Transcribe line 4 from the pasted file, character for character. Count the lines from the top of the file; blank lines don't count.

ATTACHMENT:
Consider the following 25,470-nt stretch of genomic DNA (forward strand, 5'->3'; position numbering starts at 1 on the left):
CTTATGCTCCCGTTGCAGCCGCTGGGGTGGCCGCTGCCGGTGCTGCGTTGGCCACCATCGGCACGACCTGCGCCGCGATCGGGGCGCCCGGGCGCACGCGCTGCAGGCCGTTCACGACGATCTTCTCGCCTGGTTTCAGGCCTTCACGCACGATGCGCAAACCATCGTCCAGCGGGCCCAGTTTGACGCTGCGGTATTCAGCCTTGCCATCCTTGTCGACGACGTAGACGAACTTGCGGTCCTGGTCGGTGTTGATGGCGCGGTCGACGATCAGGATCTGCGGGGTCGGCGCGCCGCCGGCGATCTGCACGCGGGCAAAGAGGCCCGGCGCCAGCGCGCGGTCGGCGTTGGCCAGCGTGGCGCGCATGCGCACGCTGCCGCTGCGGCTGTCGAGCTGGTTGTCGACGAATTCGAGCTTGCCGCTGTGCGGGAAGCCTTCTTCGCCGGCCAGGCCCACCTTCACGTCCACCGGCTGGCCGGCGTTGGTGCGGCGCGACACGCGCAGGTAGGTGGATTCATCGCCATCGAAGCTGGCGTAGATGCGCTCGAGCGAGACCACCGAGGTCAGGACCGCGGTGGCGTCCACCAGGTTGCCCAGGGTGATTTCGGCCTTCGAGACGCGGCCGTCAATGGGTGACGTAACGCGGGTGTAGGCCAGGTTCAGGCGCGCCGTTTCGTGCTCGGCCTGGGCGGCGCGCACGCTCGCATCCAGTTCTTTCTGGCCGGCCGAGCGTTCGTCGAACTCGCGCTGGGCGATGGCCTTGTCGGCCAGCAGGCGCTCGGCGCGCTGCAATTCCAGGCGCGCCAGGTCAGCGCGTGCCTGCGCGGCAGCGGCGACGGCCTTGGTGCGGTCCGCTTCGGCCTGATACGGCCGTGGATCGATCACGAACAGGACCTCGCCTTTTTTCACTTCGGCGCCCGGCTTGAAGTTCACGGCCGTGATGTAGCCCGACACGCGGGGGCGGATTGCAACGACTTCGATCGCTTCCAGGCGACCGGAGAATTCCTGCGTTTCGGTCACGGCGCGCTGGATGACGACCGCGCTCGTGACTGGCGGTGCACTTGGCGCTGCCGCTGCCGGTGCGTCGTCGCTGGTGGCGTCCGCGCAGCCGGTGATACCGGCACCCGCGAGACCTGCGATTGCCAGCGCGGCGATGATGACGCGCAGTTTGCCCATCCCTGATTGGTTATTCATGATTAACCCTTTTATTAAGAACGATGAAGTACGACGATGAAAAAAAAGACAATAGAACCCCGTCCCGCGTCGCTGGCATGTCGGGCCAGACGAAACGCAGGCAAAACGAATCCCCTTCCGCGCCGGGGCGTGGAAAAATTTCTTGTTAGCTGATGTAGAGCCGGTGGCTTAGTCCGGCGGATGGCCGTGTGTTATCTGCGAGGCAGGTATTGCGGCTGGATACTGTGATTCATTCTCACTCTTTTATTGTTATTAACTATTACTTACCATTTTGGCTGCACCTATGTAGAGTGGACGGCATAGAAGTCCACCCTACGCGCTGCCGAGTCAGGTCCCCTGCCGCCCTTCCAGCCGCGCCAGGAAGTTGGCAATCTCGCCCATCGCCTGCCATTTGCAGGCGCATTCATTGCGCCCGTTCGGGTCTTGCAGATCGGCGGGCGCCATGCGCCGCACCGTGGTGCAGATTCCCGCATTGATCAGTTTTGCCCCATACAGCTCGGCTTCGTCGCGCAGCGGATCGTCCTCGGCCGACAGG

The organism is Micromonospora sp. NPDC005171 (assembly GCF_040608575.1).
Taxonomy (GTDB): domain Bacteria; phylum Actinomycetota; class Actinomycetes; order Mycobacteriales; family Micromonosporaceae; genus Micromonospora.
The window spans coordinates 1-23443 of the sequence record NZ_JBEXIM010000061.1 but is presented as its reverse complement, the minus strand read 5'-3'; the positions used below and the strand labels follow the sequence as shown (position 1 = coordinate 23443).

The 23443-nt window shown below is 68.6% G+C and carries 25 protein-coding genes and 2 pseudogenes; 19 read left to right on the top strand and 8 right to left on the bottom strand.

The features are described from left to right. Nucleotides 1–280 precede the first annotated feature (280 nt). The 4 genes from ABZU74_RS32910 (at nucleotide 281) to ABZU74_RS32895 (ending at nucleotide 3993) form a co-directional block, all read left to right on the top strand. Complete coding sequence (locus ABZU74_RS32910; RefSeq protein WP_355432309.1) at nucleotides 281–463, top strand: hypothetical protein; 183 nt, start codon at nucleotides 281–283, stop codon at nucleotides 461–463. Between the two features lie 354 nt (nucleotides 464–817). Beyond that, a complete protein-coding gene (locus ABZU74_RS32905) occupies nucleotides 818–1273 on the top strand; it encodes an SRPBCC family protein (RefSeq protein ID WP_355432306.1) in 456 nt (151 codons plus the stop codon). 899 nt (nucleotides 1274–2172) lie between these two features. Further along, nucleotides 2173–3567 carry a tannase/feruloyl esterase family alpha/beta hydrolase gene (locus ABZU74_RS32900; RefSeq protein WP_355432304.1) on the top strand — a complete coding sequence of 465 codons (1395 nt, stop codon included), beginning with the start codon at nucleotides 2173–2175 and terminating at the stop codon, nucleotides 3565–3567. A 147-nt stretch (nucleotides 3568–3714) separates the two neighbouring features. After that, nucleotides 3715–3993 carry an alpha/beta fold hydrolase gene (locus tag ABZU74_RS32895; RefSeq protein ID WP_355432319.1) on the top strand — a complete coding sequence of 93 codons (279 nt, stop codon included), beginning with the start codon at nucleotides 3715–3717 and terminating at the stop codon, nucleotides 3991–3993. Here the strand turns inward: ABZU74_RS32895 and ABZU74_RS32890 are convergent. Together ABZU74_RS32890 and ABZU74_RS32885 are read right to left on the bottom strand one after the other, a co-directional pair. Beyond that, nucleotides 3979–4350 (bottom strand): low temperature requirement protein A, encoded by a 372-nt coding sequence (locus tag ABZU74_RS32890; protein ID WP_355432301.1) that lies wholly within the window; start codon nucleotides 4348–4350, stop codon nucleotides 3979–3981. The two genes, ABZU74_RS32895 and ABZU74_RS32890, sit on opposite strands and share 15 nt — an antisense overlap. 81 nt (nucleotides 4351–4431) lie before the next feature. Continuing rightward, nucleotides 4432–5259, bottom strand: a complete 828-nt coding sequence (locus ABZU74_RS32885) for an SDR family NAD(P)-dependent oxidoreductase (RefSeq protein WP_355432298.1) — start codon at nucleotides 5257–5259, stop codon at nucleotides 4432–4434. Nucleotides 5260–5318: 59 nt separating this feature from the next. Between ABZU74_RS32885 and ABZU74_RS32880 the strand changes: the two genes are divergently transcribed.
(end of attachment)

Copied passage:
Taxonomy (GTDB): domain Bacteria; phylum Actinomycetota; class Actinomycetes; order Mycobacteriales; family Micromonosporaceae; genus Micromonospora.